St Albans must build twice number of homes under proposed new calculation

The government wants to reduce house prices in areas like St Albans.

The government wants to reduce house prices in areas like St Albans. - Credit: Getty Images/iStockphoto

Thousands more homes may be forced onto St Albans district in a Government bid to bring house prices down.

Under a new future housing requirement calculation, implemented across the country under consultation as part of White Paper ‘Fixing Our Broken Housing Market’, St Albans district council (SADC) would be compelled to take on double the number of homes previously forecast.

From the period 2018 to 2036, SADC would need to build 16,434 more houses - 900 a year - where it was previously thought to be about 8,100.

The district’s failed Strategic Local Plan, which outlined all major developments until 2031 and was thrown out by the High Court earlier this year for lack of co-operation with neighbouring authorities, calculated the 8,100 figure.

St Albans would be particularly affected by the new method because the area exceeds an ‘affordability ratio’ - where house prices are more than four times average earnings. For every one per cent the ratio rises, the housing assessment also increases by 0.25 per cent.

The increase would be capped however - housing need cannot rise 40 per cent above previous estimates.

On September 14 communities secretary Sajid Javid announced the proposed methodology: “[The White Paper] marks a significant step in helping to meet our commitment to deliver a million new homes by 2020 and a further 500,000 by 2022.

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“It is so important that we fulfil that commitment, because the young people of 21st century Britain are reaching out, in increasing desperation, for the bottom rung of the housing ladder.

“For the comfortably housed children of the 1950s, 1960s and 1970s to pull that ladder up behind them would be nothing less than an act of intergenerational betrayal, one that our children and grandchildren will neither forget nor forgive.”

However, critics argue that some authorities will be forced to forfeit Green Belt land to physically find space for the avalanche of required builds.

St Albans Civic Society committee member Eric Roberts said: “The communities secretary gave a clue of this [in the White Paper] so this is no surprise and this new attack shows how vulnerable we are now because of the fact that we still don’t have an up to date Local Plan.

“Clearly there’s going to be some building on the Green Belt - this doesn’t mean a lot of the Green Belt just goes to be sacrificed, it’s got to be carefully thought through.”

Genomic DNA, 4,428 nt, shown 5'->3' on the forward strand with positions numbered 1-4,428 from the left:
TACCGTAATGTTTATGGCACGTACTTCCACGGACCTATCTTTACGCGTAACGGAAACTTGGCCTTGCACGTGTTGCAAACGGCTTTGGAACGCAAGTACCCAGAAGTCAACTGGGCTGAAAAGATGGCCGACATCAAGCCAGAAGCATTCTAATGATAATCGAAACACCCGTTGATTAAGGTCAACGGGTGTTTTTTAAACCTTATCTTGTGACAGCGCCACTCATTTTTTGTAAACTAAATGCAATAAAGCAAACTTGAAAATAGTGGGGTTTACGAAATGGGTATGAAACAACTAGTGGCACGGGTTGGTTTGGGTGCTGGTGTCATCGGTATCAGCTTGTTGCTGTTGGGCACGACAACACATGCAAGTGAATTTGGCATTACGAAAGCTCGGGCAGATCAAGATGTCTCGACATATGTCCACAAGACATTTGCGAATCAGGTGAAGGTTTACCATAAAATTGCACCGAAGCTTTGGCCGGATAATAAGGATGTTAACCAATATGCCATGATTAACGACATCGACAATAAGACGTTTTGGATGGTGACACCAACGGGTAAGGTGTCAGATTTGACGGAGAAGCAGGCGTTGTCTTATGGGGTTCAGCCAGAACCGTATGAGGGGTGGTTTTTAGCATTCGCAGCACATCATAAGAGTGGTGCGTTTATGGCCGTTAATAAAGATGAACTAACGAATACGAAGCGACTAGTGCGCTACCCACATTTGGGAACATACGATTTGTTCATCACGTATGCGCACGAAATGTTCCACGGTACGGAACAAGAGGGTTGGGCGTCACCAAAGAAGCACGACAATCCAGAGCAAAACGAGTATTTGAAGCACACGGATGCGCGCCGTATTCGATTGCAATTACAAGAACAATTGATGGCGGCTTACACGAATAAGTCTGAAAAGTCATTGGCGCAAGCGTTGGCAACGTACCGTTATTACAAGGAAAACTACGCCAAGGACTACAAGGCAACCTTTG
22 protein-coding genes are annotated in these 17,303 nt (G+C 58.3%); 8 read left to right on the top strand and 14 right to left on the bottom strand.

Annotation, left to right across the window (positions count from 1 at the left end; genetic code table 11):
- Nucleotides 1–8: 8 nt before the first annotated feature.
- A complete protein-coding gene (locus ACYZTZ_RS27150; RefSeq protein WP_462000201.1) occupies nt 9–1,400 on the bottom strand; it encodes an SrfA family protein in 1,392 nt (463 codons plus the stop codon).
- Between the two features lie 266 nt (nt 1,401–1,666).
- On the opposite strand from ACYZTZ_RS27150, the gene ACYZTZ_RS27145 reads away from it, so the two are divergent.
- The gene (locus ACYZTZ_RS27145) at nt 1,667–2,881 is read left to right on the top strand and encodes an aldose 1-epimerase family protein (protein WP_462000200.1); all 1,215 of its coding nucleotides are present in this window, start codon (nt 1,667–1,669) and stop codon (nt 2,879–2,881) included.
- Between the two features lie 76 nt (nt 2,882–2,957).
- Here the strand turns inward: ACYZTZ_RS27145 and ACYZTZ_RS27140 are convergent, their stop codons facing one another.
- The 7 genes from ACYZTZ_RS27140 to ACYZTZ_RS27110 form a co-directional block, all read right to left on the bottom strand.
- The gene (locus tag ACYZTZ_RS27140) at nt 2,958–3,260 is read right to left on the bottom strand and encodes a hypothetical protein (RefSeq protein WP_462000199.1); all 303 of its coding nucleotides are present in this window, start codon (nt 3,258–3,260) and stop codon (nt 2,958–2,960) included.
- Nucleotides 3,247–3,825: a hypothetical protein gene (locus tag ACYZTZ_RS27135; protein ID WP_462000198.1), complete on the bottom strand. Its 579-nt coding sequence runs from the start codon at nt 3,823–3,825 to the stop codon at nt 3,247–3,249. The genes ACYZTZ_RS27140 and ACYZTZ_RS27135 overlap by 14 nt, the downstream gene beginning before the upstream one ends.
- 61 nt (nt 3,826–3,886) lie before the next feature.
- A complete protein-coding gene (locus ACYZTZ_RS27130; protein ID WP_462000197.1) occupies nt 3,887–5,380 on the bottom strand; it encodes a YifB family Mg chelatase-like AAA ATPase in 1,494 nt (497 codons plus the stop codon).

Head of planning at the Campaign to Protect Rural England, Matt Thomson, said: “Building executive homes in expensive areas will simply not address the crisis in housing for young people and families.” He believes it will lead to the loss of further areas of precious countryside, such as Green Belt and Areas of Outstanding Natural Beauty: “We have to redress the critical decline of genuinely affordable housing, especially in rural areas. All the consultation proposes is to ‘streamline’ the current system, which is already failing.”

St Albans Chamber of Commerce director Jonathan Shreeves said a recent SADC planning policy committee acknowledged the need to produce a new Local Plan from scratch.

“After detailed discussion about the likely implications of the radical changes sought by the Government, the committee tasked officers to begin work on a draft Local Plan. This would involve, amongst other things, working closely with neighbouring districts and using the [new] methodology to calculate housing need.”

SADC’s planning portfolio holder, Cllr Mary Maynard, said she agrees more affordable homes need to be built for young people: “Our own young people and key workers like nurses and police officers are priced out of the area. However, over 80 per cent of the land in our area is Green Belt and the new approach means losing some of this as we have few brownfield sites.

“We need to balance building the affordable homes we desperately need with protecting Green Belt land. We can make our existing settlements denser by building on under-utilised commercial space, but this only goes a small way to meeting these housing need figures. To meet the government’s targets we must also allow existing settlements to expand into Green Belt as well as possibly building a new Garden Village.”

She will feedback SADC’s views to the Government, but said it is “inevitable” that Green Belt will be lost: “During the Local Plan process, we will decide exactly the number and sorts of homes we will need, where they will be located and what schools and other infrastructure will be required to ensure our district remains a great place to live.”